Through the Prism

After passing through the prism, each refraction contains some pure essence of the light, but only an incomplete part. We will always experience some aspect of reality, of the Truth, but only from our perspectives as they are colored by who and where we are. Others will know a different color and none will see the whole, complete light. These are my musings from my particular refraction.

3.20.2015

On Communication

I'm just coming out of a bit of a funk caused by stressing about a few instances of communication that could have been better, things that left me feeling upset and drained and nihilistic, thinking about communication while wanting not to.  No details about the instances follow, just some general, perhaps contradictory thoughts that run along the continuum from an inescapable love of questing for (and appreciation of others who quest for) perfect words to encapsulate meanings at one end to the feeling that it's all pointless and no words ever deliver their intended meanings at the other.  For the most part they are on my mind because they are things I've recently come across, not necessarily the results of a thorough reflection on everything I've ever encountered.

Little Pieces of Paper - I want to gather up all the words in the world and write them down on little pieces of paper--then throw them in the air.  They would look like tiny sparrows flying toward the sun.  Without all those words, the sky would be clear and perfect and blue.  The deafening world would be beautiful in all that silence.
From Benjamin Alire's Saenz's book Last Night I Sang to the Monster.  It's one I've blogged (and quoted) a number of times before, and it also happens to include these two relevant thoughts:

  • Talking just adds to the noise pollution in the world. If we were really serious about going green, then maybe we'd all just be quiet.

  • But the thing is that I’m in love with Rafael’s story. I think I understand when Adam says that all our stories are different but in some ways our stories are all the same. I never really got that. But when I start to read Rafael’s journal, it’s as if I can see myself. It’s better than a mirror.
Speaking of stories, below is a tease from a short, visual story about the power of storytelling.  Of telling dark stories.  I'm not familiar with the comic beyond this one piece, but it's pretty eloquent and powerful with its silence.  It just takes a moment to click and scroll through the whole thing, and is well worth it.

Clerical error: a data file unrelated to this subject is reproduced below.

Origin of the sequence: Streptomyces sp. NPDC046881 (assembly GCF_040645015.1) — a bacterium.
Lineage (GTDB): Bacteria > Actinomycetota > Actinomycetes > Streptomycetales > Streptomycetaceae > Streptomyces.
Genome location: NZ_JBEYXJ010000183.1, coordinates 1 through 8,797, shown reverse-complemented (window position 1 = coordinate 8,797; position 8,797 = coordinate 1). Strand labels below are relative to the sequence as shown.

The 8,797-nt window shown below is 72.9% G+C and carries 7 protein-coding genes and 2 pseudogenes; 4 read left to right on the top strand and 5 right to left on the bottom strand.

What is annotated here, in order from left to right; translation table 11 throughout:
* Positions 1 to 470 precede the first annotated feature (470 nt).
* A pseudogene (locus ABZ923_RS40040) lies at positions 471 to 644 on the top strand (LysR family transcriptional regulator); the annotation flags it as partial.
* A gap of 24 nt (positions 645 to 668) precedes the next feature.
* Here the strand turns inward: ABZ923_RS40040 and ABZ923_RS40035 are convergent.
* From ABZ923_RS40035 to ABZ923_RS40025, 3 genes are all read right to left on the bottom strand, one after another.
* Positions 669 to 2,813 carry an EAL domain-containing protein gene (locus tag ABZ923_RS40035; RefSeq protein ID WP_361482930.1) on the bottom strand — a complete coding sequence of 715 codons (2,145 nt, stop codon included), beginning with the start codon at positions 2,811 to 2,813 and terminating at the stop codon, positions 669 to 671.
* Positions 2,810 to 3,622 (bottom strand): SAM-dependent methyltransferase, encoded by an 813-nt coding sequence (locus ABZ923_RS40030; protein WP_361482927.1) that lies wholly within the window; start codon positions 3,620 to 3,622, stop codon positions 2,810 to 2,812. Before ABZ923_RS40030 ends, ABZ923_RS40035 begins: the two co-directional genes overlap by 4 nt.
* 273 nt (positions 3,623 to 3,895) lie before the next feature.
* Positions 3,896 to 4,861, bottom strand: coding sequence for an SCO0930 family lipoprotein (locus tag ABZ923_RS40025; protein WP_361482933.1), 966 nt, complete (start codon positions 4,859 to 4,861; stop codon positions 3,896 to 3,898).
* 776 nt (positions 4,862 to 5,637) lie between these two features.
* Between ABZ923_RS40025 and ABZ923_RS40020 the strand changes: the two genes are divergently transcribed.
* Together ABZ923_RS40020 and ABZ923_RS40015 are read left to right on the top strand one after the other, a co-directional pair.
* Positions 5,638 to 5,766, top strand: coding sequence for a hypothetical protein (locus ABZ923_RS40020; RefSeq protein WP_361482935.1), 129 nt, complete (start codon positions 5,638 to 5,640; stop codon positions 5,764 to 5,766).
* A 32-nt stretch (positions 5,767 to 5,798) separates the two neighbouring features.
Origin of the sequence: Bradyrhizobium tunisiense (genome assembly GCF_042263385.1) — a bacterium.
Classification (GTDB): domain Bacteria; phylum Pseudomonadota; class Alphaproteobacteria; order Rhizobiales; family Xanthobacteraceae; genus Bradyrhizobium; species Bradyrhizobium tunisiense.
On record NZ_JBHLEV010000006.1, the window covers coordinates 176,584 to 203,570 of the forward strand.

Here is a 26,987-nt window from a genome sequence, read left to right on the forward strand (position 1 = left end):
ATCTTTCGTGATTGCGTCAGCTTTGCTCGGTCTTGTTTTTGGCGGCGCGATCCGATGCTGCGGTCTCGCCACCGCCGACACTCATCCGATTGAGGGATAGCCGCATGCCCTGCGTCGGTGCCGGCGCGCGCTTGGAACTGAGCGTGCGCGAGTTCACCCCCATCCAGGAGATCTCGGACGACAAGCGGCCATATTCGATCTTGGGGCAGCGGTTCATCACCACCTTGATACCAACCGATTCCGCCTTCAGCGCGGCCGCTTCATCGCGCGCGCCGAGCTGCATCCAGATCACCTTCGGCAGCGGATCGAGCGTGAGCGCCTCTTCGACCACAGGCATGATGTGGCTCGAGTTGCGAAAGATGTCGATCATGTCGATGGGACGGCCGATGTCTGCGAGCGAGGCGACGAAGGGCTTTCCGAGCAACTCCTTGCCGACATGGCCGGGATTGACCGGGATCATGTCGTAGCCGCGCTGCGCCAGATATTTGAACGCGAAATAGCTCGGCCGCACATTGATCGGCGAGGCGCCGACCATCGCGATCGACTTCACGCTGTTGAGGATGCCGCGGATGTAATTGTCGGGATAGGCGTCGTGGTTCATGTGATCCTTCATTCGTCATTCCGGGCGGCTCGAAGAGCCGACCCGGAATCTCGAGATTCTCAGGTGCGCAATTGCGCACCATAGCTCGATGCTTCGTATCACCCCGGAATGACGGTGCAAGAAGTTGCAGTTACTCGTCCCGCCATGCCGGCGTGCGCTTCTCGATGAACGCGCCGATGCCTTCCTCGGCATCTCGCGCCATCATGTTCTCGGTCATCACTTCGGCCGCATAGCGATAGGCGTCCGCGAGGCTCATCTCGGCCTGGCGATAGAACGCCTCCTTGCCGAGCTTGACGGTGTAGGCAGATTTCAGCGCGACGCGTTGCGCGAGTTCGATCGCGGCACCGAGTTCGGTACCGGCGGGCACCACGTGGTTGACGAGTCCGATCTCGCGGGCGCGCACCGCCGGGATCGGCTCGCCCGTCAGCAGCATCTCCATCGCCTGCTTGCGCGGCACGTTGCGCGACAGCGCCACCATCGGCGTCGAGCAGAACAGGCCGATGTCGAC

http://www.akimbocomics.com/?p=924

eat shit & die 233



I've just started listening to an audio of the book This Explains Everything, edited by John Brockman.  It's a compilation of a selection of thoughts from top thinkers submitted at edge.org in response to the Edge Question 2012: What is your favorite deep, elegant, or beautiful explanation?  From the preface:
The contributions presented here embrace scientific thinking in the broadest sense: as the most reliable way of gaining knowledge about anything--including such fields of inquiry as philosophy, mathematics, economics, history, language, and human behavior.  The common thread is that a simple and nonobvious idea is proposed as the explanation for a diverse and complicated set of phenomena.
I'm pretty sure the ideas I encounter as I continue listening will prompt at least a few other posts, but here are relevant thoughts already.

Illusions are a necessary consequence of intelligence. Cognition requires going beyond the information given, to make bets and therefore to risk errors. Would we better off without visual illusions? We would in fact be worse off—like a person who never says anything to avoid making any mistakes. A system that makes no errors is not intelligent.
This is from "Unconscious Inferences" by Gerd Gigerenzer.  To flesh the quote out with just a bit more context:
Information available from the retina and other sensory organs is not sufficient to reconstruct the world. Size, distance, and other properties need to be inferred from uncertain cues, which in turn have to be learned by experience. Based on this experience, the brain draws unconscious inferences about what a sensation means. In other words, perception is a kind of bet about what's really out there. . . .

Illusions are a necessary consequence of intelligence.

Cognition requires going beyond the information given, to make bets and therefore to risk errors. Would we better off without visual illusions? We would in fact be worse off—like a person who never says anything to avoid making any mistakes. A system that makes no errors is not intelligent.
Also in This Explains Everything is "Group Polarization" by David G. Myers, which includes:
Out of this befuddlement--does group interaction increase risk, or caution?--there emerged a deeper principle of simple elegance: group interaction tends to amplify people's initial inclinations. . . .

The Internet accelerates opportunities for like-minded peacemakers and neo-Nazis, geeks and goths, conspiracy schemers and cancer survivors, to find and influence one another. When socially networked, birds of a feather find their shared interests, attitudes, and suspicions magnified.

Ergo, one elegant and socially significant explanation of diverse observations is simply this: opinion segregation + conversation → polarization.

Finally, on a more pragmatic level, an article titled 7 Tricks To Stay Calm When Interacting With People You Don't Like.  In brief:
  1. Appreciate the power of the pause.
  2. Honor your ability to stay neutral.
  3. Ask "What if ...?"
  4. Create some space for yourself.
  5. Maintain those boundaries.
  6. Give people the benefit of the doubt (or at least pretend you are).
  7. Realize that what you don't like in others is frequently what you don't like in yourself.

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